Biomolecules & Therapeutics 2017; 25(5): 461-470  https://doi.org/10.4062/biomolther.2016.271
New Anticoagulants for the Prevention and Treatment of Venous Thromboembolism
Joo Hee Kim1,2, Kyung-Min Lim2,*, and Hye Sun Gwak2,*
1College of Pharmacy & Institute of Pharmaceutical Science and Technology, Ajou University, Suwon 16499, Republic of Korea, 2College of Pharmacy, Ewha Womans University, Seoul 03760, Republic of Korea
E-mail: kmlim@ewha.ac.kr (Lim KM), hsgwak@ewha.ac.kr (Gwak HS) Tel: +82-2-3277-3055 (Lim KM), +82-2-3277-4376 (Gwak HS), Fax: +82-2-3277-3760 (Lim KM), +82-2-3277-2851 (Gwak HS)
Received: December 11, 2016; Revised: January 21, 2017; Accepted: January 26, 2017; Published online: April 6, 2017.
© The Korean Society of Applied Pharmacology. All rights reserved.

This is an Open Access article distributed under the terms of the Creative Commons Attribution Non-Commercial License (http://creativecommons.org/licenses/by-nc/4.0/) which permits unrestricted non-commercial use, distribution, and reproduction in any medium, provided the original work is properly cited.
Abstract

Anticoagulant drugs, like vitamin K antagonists and heparin, have been the mainstay for the treatment and prevention of venous thromboembolic disease for many years. Although effective if appropriately used, traditional anticoagulants have several limitations such as unpredictable pharmacologic and pharmacokinetic responses and various adverse effects including serious bleeding complications. New oral anticoagulants have recently emerged as an alternative because of their rapid onset/offset of action, predictable linear dose-response relationships and fewer drug interactions. However, they are still associated with problems such as bleeding, lack of reversal agents and standard laboratory monitoring. In an attempt to overcome these drawbacks, key steps of the hemostatic pathway are investigated as targets for anticoagulation. Here we reviewed the traditional and new anticoagulants with respect to their targets in the coagulation cascade, along with their therapeutic advantages and disadvantages. In addition, investigational anticoagulant drugs currently in the development stages were introduced.

Keywords: Anticoagulant, Vitamin K antagonist, Heparin, Venous thromboembolism
INTRODUCTION

Venous thromboembolism (VTE) refers to thrombosis within the vein, commonly in the legs or pelvis (deep vein thrombosis, DVT) and its complication, pulmonary embolism (PE), the condition of thrombi departing from their original generation site into a pulmonary artery (Hyers, 1999). It is the third leading cause of cardiovascular-related deaths, following acute coronary syndrome and stroke (Piazza and Goldhaber, 2010), with an annual incidence of 1 to 3 times per 1,000 people (Heit et al., 2016; Puurunen et al., 2016). Moreover, it often leads to long-term complications such as post-thrombotic syndrome and chronic thromboembolic pulmonary hypertension, which impose a significant burden on both patients and the healthcare systems (Ruppert et al., 2010; Bruni-Fitzgerald, 2015).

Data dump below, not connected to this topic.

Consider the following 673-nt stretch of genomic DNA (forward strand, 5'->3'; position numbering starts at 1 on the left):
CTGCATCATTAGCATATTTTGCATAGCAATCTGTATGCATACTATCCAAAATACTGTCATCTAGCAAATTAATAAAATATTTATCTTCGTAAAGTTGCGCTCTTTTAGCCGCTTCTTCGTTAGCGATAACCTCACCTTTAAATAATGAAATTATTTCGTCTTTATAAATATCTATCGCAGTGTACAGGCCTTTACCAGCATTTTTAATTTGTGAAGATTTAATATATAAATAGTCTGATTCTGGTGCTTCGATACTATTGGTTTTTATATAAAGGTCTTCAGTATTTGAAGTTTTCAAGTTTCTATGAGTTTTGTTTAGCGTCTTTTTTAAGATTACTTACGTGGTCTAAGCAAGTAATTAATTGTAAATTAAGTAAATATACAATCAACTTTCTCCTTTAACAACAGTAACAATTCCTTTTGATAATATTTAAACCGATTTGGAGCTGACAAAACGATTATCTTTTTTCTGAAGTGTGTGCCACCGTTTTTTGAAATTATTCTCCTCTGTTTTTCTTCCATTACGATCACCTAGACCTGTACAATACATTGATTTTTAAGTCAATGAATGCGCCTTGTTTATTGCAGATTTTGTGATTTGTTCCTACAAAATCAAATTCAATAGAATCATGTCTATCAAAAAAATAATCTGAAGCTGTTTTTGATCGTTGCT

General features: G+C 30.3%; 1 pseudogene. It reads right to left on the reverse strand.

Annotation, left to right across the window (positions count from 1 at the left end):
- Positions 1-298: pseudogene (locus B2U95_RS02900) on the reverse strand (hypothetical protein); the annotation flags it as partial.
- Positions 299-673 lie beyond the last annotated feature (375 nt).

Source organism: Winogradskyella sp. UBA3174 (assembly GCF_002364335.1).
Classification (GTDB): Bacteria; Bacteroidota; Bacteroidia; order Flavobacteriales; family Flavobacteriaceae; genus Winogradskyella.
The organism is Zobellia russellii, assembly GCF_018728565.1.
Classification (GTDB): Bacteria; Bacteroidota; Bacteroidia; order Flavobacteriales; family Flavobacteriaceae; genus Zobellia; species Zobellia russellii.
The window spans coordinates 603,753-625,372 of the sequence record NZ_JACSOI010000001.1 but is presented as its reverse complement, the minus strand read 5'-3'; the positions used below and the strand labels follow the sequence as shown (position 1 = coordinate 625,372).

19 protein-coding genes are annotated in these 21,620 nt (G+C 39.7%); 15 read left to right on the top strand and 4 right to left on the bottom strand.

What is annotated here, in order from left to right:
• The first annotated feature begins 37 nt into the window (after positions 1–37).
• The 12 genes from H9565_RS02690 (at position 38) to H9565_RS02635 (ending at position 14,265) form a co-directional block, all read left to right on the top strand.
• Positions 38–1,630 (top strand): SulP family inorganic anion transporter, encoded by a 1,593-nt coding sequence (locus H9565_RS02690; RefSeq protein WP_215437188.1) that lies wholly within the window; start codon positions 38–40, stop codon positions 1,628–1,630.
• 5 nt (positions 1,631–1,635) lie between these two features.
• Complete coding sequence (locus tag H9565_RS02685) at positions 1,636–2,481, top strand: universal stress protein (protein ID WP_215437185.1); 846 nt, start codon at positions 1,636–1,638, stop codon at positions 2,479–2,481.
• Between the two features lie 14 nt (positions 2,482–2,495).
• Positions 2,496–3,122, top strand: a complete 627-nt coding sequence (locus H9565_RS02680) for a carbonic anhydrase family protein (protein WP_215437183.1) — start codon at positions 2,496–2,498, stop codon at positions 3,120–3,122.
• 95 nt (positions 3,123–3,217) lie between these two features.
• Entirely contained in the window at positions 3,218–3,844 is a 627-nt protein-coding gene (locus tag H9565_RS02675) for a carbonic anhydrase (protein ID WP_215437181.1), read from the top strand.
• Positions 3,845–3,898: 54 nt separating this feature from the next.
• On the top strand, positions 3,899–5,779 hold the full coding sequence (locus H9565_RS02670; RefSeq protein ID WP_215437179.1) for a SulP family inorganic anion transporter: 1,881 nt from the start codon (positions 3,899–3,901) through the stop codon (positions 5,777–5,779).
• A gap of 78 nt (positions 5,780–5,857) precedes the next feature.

Pathologic thrombosis or bleeding may occur whenever the hemostatic balance is disturbed due to various health conditions including surgery, trauma, malignancy, and congenital disorders (Previtali et al., 2011) and even following chronic cigarrete smoking (Park et al., 2016). In normal circumstances, hemostasis is maintained through the complex interactions between the vascular system (Kwon et al., 2016), coagulation system, fibrinolytic system (Lee et al., 2015) and platelets (Kim et al., 2016). Natural anticoagulants such as tissue factor pathway inhibitors (TFPI), protein C, protein S, and anti-thrombin (AT) also regulate the coagulation process. The fibrinolytic system plays a role by dissolving the fibrin clot during the healing process of an injured blood vessel (Weitz, 1997; Chapin and Hajjar, 2015).

Anticoagulants can inhibit thrombosis by altering various pathways within the coagulation system or through targeting thrombin directly by attenuating its generation (Mega and Simon, 2015). For many years, unfractionated heparins (UFHs) and vitamin K antagonists (VKAs) have been the main options for the prevention and treatment of VTE (Franchini et al., 2016). The treatment changed little until low molecular weight heparins (LMWHs), fragments of UFHs, were introduced in the 1980s, simplifying the management of thromboembolism by saving the trouble of frequent coagulation monitoring (Weitz, 1997). In the 2000s, ultra-low molecular heparins (ULMWHs) were developed in an effort to improve the pharmacokinetic profile of conventional heparin formulations and to lower the risk of heparin-induced thrombocytopenia (HIT) (Masuko and Linhardt, 2012). However, all forms of heparin require parenteral administration, which is cumbersome for long-term use (Fareed et al., 2008). Similarly, oral VKAs have several drawbacks including a wide range of food and drug interactions, as well as the need for frequent monitoring and dose adjustment (Hirsh et al., 2007).

Over the past decades new oral anticoagulants (NOACs), which more directly and selectively target specific proteins in the coagulation cascade, have been developed, as shown in Fig. 1. They are conveniently administered in oral, fixed doses without routine monitoring and have fewer interactions than VKAs with foods or drugs (Mekaj et al., 2015). But NOACs have their own limitations such as lack of reliable coagulation monitoring methods and selective antidotes (except dabigatran), as shown in Table 1. This review summarizes the pharmacologic characteristics of traditional and new anticoagulants, as well as anticoagulants under development, focusing on their advantages and disadvantages.

TRADITIONAL ANTICOAGULANTS

Vitamin K antagonists

VKAs such as coumarin derivatives (e.g., warfarin, acenocoumarol, and phenprocoumon) exert their anticoagulant effects by interfering with the cyclic interconversion of vitamin K and its 2,3 epoxide (KO), therefore depleting the vitamin K hydroquinone (KH2; Wessler and Gitel, 1986). The coagulation factors II (thrombin), VII, IX, and X, as well as proteins C and S, require carboxylation, by converting glutamic acid to gamma-carboxyglutamic acid, for their normal functions. The carboxylation procedure requires KH2 (Ageno et al., 2012). VKAs inhibit vitamin K epoxide reductase complex 1 (VKORC1), an enzyme that catalyzes the reduction of KO to vitamin K, which is then converted to KH2 and then oxidized back to KO, concomitantly with gamma-glutamyl carboxylation. The full anticoagulation effect of warfarin is not achieved until the clearance of factor X and prothrombin that have half-lives of 36 and 50 h, respectively (Loke et al., 2012). Because proteins C and S, with relatively short half-lives, initially exert their procoagulant effects, the combined use of VKAs with parenteral agents is required.